Coming to the story, it begins with a couple who have come back to live in India and are on a lookout of a house they'd want to buy and make their own space. The story has been written in an autobiographical manner and revolves around the Misras - the author and her husband, and their house in Kerala. 

Back to India from London, the couple decide to settle in Trivandrum, the author's hometown. The house they fall in love with and want to buy comes with a lot of baggage and issues. The story goes back and forth in time and a lot of if from the past, the present if when the house is being bought and remodelled as per their requirements. From resistance coming from local goons against buying the house, to rules and regulations regarding construction they were to undertake to remodel the house - the story takes you through life in Kerala in a very beautiful manner. 

A short, breezy and entertaining read this book is something I'd happily refer to someone as a sunny, winter afternoon read.

Tuesday, November 14, 2017

#BookReview: Turtles All The Way Down

On the jacket:

Sixteen-year-old Aza never intended to pursue the mystery of fugitive billionaire Russell Pickett, but there’s a hundred-thousand-dollar reward at stake and her Best and Most Fearless Friend, Daisy, is eager to investigate. So together, they navigate the short distance and broad divides that separate them from Russell Pickett’s son, Davis.

Aza is trying. She is trying to be a good daughter, a good friend, a good student, and maybe even a good detective, while also living within the ever-tightening spiral of her own thoughts. 

In his long-awaited return, John Green, the acclaimed, award-winning author of Looking for Alaska and The Fault in Our Stars, shares Aza’s story with shattering, unflinching clarity in this brilliant novel of love, resilience, and the power of lifelong friendship.


“The worst part of being truly alone is you think about all the times you wished that everyone would just leave you be. 
Then they do, and you are left being, and you turn out to be terrible company.” 

I love how John Green writes. He is one of my writer goals. While I love his style of writing, I must also admit that his stories leave my exhausted and overwhelmed. Yet as it happens every time  book of his releases, I must read them, to soak in his style of writing. Like all the books I have read before, Turtles All The Way Down too left me anxious and stunned.

Th cover of the book is unlike any John Green book, while his overs usually are really attractive. What made up for the unattractive cover is the  jacket poster on the inside of the jacket. However, as you read the book, you begin to realise why the cover looks like it does and after some time it starts to make sense.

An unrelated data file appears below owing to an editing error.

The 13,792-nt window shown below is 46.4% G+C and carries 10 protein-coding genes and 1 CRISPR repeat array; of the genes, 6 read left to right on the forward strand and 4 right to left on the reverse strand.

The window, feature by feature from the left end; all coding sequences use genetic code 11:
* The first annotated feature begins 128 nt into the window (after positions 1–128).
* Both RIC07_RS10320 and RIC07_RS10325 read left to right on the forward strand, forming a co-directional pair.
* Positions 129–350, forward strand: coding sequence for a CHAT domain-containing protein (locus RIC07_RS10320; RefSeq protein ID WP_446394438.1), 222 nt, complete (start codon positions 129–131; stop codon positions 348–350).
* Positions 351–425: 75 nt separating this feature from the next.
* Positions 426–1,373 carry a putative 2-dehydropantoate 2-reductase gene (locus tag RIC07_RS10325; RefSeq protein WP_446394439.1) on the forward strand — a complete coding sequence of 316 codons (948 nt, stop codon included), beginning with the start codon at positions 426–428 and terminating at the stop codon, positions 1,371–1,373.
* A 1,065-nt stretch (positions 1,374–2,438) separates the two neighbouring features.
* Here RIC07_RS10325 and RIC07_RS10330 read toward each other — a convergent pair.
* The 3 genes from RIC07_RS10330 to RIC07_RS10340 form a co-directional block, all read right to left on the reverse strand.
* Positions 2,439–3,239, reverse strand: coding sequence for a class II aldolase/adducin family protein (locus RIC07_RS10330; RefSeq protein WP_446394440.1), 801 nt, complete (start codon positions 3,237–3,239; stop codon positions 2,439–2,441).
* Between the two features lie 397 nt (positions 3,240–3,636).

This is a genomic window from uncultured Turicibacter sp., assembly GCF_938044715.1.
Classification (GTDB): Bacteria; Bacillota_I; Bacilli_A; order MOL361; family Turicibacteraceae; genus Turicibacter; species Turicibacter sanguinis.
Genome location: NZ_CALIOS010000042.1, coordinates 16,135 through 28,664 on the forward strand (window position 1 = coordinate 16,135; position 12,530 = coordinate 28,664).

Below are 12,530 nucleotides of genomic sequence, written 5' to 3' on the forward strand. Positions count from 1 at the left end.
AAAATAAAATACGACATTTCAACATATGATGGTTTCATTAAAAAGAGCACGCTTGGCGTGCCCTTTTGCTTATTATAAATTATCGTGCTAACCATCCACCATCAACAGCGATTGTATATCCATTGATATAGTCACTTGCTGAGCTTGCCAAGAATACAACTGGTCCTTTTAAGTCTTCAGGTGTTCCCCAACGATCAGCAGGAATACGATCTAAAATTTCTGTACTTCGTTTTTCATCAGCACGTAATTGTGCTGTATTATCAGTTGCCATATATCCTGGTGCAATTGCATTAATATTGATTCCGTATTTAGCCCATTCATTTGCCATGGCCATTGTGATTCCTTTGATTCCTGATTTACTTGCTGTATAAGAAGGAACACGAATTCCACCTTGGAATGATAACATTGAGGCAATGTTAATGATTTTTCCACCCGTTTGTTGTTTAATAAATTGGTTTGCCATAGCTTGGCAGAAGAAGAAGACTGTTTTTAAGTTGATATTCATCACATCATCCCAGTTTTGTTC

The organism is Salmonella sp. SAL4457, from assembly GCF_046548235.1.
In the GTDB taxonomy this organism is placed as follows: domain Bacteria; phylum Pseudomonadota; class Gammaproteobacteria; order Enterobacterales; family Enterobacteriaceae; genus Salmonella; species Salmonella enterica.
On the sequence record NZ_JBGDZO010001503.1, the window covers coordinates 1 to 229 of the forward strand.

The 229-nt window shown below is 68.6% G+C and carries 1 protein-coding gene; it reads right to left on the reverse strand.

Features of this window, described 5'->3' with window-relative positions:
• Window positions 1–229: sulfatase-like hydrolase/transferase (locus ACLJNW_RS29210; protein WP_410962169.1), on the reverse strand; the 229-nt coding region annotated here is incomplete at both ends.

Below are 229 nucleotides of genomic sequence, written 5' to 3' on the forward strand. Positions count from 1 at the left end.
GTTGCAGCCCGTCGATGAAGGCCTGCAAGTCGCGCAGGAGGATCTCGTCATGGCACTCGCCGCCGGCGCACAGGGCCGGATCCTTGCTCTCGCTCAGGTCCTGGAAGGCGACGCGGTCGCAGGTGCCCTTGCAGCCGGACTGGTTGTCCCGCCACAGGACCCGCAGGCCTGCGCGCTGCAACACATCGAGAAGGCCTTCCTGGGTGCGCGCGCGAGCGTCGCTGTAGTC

Aza and Daisy, her best friend, on Daisy's insistence embark on a journey to find  Russell Picket whose son, she'd studied with. Teenagers with eloquent vocabularies with lifelong friendships, fighting existential crisis are common to John Green novels and here too we have Aza, trying to deal with her issues.  She and her best friend decide to take part in finding a rich man who seems to have disappeared. The characters are relatable and the friendships enviable. Aza Holmes are her fight with mental illness, trying so hard to be the best she could be - I wish I'd read both her when I was 16. 

It's been a day since I've finished reading the book and I am still overwhelmed. If you are a John Green fan, you must've already read the book. If you haven't, go grab it. The six year wait has been well worth it.

Monday, November 6, 2017

#BookReview: The Boys Who Fought: The Mahabharata for Children by Devdutt Pattanaik

On the jacket:

‘When you can fight for the meek without hating the mighty, you follow dharma.’
In the forest, the mighty eat the meek. In human society, the mighty should take care of the meek. This is dharma. A hundred princes should look after their five orphaned cousins. Instead, they burnt their house, abused their wife and stole their kingdom. The five fought back, not for revenge but, for dharma. What came of the hundred’s fight against the five?
India’s favourite mythologist brings to you this charmingly illustrated retelling of the Mahabharata that is sure to illuminate and enthrall a new generation of readers.


My oldest memory of the Mahabharata was a picture book, sort of a comic with pictures and text next to them, which my father used to read out to me when I couldn't read. It was a post lunch ritual. It was read out to me so many times that I remembered the story by the pictures and if he even skipped a page or two out of boredom from reading it every day, I knew he'd skipped a part! I still remember all the pictures of the book - it, along with few other such books, was my first introduction to Hindu mythology.
That was in the 80s. Ever since, I've never seen the great stories simplified for children, or maybe children now aren't read the stories any more. Either way, Devdutt Pattanaik has made knowing, reading and enjoying these stories easier and more enjoyable with his art of precise storytelling and all the artwork.
In The Boys Who Fought, Pattanaik has told the story in his signature style with animated sketches which not only enthral but also captivated. Each page also has important tidbits and information which, because written separately, have more impact on the mind. Pages also have these boxes where children will derive basic yet important moral science lessons from. Pattanaik has also included in the book, information pertaining to different versions of the Mahabharata wherever applicable. The story is told in its broad sense and is ideal to acquaint children to the crux of the story. As they grow older, they can be introduced to the finer sections of the story.
Rating: 4.5/5

#BookReview : The Shrine of Death by Divya Kumar

On the jacket:  Prabha Sinha, an IT professional in Chennai, is plunged into a murky world of idol theft, murder, and betrayal aft...